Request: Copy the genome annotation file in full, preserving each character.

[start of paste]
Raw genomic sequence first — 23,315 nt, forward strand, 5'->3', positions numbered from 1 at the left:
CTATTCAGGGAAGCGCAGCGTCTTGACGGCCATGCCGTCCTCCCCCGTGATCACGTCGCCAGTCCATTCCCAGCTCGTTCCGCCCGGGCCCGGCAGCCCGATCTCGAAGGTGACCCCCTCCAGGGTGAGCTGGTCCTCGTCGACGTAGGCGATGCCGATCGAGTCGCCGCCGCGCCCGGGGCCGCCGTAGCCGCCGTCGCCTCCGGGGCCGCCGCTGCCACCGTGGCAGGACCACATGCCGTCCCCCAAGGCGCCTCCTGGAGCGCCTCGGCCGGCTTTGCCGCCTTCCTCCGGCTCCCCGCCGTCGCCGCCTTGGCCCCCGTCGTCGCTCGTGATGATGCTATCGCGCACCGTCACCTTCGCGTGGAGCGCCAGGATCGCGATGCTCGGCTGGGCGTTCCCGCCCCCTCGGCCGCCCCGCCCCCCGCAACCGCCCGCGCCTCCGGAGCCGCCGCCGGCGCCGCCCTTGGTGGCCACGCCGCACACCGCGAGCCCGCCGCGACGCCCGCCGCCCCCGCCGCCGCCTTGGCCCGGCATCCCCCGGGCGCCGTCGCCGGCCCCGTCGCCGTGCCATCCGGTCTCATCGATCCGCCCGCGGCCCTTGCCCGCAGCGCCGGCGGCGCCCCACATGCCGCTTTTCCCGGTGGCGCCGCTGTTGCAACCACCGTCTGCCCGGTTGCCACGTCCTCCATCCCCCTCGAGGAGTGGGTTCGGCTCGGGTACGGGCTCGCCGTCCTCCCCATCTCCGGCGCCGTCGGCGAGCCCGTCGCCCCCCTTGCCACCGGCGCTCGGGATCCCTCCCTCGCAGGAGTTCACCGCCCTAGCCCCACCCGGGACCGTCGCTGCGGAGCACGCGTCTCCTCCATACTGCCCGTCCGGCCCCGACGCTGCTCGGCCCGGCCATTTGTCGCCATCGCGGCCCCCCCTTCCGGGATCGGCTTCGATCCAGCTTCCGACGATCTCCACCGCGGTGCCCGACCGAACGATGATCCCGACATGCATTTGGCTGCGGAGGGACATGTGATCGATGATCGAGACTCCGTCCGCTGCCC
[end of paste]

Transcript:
Raw genomic sequence first — 23,315 nt, forward strand, 5'->3', positions numbered from 1 at the left:
CTATTCAGGGAAGCGCAGCGTCTTGACGGCCATGCCGTCCTCCCCCGTGATCACGTCGCCAGTCCATTCCCAGCTCGTTCCGCCCGGGCCCGGCAGCCCGATCTCGAAGGTGACCCCCTCCAGGGTGAGCTGGTCCTCGTCGACGTAGGCGATGCCGATCGAGTCGCCGCCGCGCCCGGGGCCGCCGTAGCCGCCGTCGCCTCCGGGGCCGCCGCTGCCACCGTGGCAGGACCACATGCCGTCCCCCAAGGCGCCTCCTGGAGCGCCTCGGCCGGCTTTGCCGCCTTCCTCCGGCTCCCCGCCGTCGCCGCCTTGGCCCCCGTCGTCGCTCGTGATGATGCTATCGCGCACCGTCACCTTCGCGTGGAGCGCCAGGATCGCGATGCTCGGCTGGGCGTTCCCGCCCCCTCGGCCGCCCCGCCCCCCGCAACCGCCCGCGCCTCCGGAGCCGCCGCCGGCGCCGCCCTTGGTGGCCACGCCGCACACCGCGAGCCCGCCGCGACGCCCGCCGCCCCCGCCGCCGCCTTGGCCCGGCATCCCCCGGGCGCCGTCGCCGGCCCCGTCGCCGTGCCATCCGGTCTCATCGATCCGCCCGCGGCCCTTGCCCGCAGCGCCGGCGGCGCCCCACATGCCGCTTTTCCCGGTGGCGCCGCTGTTGCAACCACCGTCTGCCCGGTTGCCACGTCCTCCATCCCCCTCGAGGAGTGGGTTCGGCTCGGGTACGGGCTCGCCGTCCTCCCCATCTCCGGCGCCGTCGGCGAGCCCGTCGCCCCCCTTGCCACCGGCGCTCGGGATCCCTCCCTCGCAGGAGTTCACCGCCCTAGCCCCACCCGGGACCGTCGCTGCGGAGCACGCGTCTCCTCCATACTGCCCGTCCGGCCCCGACGCTGCTCGGCCCGGCCATTTGTCGCCATCGCGGCCCCCCCTTCCGGGATCGGCTTCGATCCAGCTTCCGACGATCTCCACCGCGGTGCCCGACCGAACGATGATCCCGACATGCATTTGGCTGCGGAGGGACATGTGATCGATGATCGAGACTCCGTCCGCTGCCC